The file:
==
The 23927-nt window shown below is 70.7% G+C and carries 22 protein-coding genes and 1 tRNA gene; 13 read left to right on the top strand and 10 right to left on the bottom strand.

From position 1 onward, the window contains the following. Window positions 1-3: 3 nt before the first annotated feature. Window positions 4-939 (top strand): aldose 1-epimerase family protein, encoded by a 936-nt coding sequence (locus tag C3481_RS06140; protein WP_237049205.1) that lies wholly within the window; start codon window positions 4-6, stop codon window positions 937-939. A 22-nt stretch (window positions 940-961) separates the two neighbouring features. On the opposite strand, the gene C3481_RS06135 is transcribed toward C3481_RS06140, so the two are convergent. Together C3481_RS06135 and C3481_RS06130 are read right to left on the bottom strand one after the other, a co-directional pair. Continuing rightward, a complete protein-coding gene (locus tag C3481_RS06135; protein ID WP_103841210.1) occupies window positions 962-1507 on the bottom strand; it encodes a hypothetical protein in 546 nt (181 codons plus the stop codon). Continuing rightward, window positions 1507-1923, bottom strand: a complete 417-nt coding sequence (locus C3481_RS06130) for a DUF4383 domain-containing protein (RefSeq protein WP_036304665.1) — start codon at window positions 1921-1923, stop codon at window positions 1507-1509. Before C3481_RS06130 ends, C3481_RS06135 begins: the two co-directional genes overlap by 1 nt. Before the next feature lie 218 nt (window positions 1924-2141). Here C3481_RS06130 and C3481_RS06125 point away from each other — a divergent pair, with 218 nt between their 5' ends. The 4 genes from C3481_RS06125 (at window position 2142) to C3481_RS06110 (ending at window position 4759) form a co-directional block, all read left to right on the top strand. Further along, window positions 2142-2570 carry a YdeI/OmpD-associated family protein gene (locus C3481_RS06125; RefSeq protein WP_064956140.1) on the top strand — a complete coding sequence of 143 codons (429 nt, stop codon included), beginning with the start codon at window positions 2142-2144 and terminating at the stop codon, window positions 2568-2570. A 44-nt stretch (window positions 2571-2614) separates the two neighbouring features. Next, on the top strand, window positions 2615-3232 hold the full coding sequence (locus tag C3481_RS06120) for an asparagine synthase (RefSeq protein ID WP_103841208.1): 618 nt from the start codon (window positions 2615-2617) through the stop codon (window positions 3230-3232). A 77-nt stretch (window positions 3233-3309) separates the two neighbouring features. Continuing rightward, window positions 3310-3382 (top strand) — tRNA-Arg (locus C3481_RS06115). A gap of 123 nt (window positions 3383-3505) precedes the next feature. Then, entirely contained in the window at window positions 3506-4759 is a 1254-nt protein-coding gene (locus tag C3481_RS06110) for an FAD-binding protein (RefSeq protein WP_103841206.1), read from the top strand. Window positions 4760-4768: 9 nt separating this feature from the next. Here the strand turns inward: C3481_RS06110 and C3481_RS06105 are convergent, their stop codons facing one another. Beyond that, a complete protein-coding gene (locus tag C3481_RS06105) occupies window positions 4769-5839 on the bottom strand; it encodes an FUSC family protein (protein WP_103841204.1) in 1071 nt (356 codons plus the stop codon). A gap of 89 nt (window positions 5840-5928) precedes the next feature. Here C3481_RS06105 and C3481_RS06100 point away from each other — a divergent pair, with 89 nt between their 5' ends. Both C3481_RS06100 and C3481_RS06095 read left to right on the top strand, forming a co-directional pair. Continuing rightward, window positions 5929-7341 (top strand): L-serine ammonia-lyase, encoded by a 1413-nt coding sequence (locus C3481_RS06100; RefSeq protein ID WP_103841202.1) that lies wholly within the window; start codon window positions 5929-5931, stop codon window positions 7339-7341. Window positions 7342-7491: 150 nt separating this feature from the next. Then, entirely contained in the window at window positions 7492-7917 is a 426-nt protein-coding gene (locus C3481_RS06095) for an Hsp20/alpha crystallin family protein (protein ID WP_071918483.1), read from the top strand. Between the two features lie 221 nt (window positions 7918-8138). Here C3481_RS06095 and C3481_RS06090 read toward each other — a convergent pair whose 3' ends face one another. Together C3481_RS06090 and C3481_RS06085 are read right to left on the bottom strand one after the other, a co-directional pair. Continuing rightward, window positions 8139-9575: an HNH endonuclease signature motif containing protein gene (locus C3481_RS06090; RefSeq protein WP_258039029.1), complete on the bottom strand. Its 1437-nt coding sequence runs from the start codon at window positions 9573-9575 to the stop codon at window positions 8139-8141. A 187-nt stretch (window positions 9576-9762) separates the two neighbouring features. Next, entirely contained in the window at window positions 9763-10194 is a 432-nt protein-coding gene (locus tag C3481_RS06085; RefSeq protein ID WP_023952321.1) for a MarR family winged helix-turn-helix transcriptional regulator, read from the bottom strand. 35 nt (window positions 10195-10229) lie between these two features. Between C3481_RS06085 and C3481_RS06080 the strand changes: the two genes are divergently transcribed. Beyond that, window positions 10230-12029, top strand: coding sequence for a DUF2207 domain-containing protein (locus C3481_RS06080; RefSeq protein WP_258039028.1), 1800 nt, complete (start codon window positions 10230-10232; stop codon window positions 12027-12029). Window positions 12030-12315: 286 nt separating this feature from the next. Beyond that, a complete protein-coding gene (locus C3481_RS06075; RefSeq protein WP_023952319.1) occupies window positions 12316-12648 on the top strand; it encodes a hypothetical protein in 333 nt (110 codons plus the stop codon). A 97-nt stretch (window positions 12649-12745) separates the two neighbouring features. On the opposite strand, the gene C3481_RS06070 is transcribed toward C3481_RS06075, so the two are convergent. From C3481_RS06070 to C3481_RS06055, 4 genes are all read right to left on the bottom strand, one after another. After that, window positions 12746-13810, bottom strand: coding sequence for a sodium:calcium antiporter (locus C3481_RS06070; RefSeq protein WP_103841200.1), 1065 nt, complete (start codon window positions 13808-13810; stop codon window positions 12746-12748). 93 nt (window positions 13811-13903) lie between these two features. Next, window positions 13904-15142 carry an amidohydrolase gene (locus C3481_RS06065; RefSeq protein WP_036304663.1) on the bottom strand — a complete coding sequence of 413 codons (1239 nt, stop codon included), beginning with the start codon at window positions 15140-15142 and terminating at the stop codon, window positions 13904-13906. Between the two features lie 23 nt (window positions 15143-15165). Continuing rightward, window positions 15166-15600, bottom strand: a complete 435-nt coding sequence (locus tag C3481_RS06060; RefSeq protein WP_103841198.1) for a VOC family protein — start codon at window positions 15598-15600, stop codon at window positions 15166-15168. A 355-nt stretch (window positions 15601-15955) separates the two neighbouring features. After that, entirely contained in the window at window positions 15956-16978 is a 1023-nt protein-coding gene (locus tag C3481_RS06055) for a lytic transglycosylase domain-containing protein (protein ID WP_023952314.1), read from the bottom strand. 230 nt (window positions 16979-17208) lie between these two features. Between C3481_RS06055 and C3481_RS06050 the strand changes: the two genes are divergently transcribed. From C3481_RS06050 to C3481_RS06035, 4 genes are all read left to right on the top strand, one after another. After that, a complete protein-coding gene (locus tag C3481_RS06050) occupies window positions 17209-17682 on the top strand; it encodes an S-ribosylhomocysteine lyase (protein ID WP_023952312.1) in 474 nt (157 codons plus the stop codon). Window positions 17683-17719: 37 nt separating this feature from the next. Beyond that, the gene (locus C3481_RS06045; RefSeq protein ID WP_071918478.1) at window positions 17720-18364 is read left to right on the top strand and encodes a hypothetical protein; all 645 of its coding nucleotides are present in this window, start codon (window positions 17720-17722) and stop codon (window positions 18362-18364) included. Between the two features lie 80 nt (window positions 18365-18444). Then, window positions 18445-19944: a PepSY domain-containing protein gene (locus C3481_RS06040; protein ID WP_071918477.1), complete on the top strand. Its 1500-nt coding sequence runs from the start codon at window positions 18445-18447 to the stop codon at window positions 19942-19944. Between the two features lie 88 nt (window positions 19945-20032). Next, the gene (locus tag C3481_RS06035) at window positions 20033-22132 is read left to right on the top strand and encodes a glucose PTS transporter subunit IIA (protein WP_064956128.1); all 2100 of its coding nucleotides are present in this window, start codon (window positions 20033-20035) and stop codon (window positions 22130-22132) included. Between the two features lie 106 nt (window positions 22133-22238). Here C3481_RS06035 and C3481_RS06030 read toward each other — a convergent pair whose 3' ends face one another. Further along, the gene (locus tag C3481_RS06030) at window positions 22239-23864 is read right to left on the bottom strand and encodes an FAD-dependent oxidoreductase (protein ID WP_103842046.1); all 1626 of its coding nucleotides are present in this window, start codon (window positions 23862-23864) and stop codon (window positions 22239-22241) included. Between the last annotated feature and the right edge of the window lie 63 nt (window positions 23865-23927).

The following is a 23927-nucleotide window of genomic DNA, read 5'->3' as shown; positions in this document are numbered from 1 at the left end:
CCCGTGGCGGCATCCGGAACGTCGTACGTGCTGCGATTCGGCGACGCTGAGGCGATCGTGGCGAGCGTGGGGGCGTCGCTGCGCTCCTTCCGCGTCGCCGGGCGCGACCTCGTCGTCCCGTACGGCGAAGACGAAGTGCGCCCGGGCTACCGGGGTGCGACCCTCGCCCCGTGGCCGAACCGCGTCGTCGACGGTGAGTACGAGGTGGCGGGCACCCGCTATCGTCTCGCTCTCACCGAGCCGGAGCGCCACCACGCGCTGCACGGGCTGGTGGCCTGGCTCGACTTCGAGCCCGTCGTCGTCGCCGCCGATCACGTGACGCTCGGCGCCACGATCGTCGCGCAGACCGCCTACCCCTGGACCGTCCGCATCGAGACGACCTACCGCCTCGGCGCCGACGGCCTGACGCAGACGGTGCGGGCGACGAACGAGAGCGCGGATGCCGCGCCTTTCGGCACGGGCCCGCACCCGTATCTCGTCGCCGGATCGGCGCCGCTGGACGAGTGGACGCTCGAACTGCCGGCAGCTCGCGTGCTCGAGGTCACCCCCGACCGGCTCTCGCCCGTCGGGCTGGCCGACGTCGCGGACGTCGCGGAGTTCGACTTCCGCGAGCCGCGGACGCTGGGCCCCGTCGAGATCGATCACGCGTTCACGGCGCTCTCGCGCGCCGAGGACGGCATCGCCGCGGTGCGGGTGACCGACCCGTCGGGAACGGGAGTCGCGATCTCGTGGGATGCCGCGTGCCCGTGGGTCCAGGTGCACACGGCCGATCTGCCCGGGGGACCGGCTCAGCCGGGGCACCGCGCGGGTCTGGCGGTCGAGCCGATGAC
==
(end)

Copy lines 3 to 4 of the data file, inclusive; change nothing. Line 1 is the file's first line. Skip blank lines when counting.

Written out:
The following is a 23927-nucleotide window of genomic DNA, read 5'->3' as shown; positions in this document are numbered from 1 at the left end:
CCCGTGGCGGCATCCGGAACGTCGTACGTGCTGCGATTCGGCGACGCTGAGGCGATCGTGGCGAGCGTGGGGGCGTCGCTGCGCTCCTTCCGCGTCGCCGGGCGCGACCTCGTCGTCCCGTACGGCGAAGACGAAGTGCGCCCGGGCTACCGGGGTGCGACCCTCGCCCCGTGGCCGAACCGCGTCGTCGACGGTGAGTACGAGGTGGCGGGCACCCGCTATCGTCTCGCTCTCACCGAGCCGGAGCGCCACCACGCGCTGCACGGGCTGGTGGCCTGGCTCGACTTCGAGCCCGTCGTCGTCGCCGCCGATCACGTGACGCTCGGCGCCACGATCGTCGCGCAGACCGCCTACCCCTGGACCGTCCGCATCGAGACGACCTACCGCCTCGGCGCCGACGGCCTGACGCAGACGGTGCGGGCGACGAACGAGAGCGCGGATGCCGCGCCTTTCGGCACGGGCCCGCACCCGTATCTCGTCGCCGGATCGGCGCCGCTGGACGAGTGGACGCTCGAACTGCCGGCAGCTCGCGTGCTCGAGGTCACCCCCGACCGGCTCTCGCCCGTCGGGCTGGCCGACGTCGCGGACGTCGCGGAGTTCGACTTCCGCGAGCCGCGGACGCTGGGCCCCGTCGAGATCGATCACGCGTTCACGGCGCTCTCGCGCGCCGAGGACGGCATCGCCGCGGTGCGGGTGACCGACCCGTCGGGAACGGGAGTCGCGATCTCGTGGGATGCCGCGTGCCCGTGGGTCCAGGTGCACACGGCCGATCTGCCCGGGGGACCGGCTCAGCCGGGGCACCGCGCGGGTCTGGCGGTCGAGCCGATGAC